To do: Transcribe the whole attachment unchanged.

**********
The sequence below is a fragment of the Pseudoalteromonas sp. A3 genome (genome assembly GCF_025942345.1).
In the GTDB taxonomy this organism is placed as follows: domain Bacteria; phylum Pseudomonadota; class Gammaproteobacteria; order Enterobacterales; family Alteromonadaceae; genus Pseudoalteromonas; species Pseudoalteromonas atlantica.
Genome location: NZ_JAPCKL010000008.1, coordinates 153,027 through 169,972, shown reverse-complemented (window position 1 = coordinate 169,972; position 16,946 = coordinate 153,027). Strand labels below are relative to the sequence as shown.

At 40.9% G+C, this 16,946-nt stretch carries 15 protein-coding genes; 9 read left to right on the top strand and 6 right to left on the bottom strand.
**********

The sequence below is a fragment of the Pseudoalteromonas sp. A3 genome (genome assembly GCF_025942345.1).
In the GTDB taxonomy this organism is placed as follows: domain Bacteria; phylum Pseudomonadota; class Gammaproteobacteria; order Enterobacterales; family Alteromonadaceae; genus Pseudoalteromonas; species Pseudoalteromonas atlantica.
Genome location: NZ_JAPCKL010000008.1, coordinates 153,027 through 169,972, shown reverse-complemented (window position 1 = coordinate 169,972; position 16,946 = coordinate 153,027). Strand labels below are relative to the sequence as shown.

At 40.9% G+C, this 16,946-nt stretch carries 15 protein-coding genes; 9 read left to right on the top strand and 6 right to left on the bottom strand.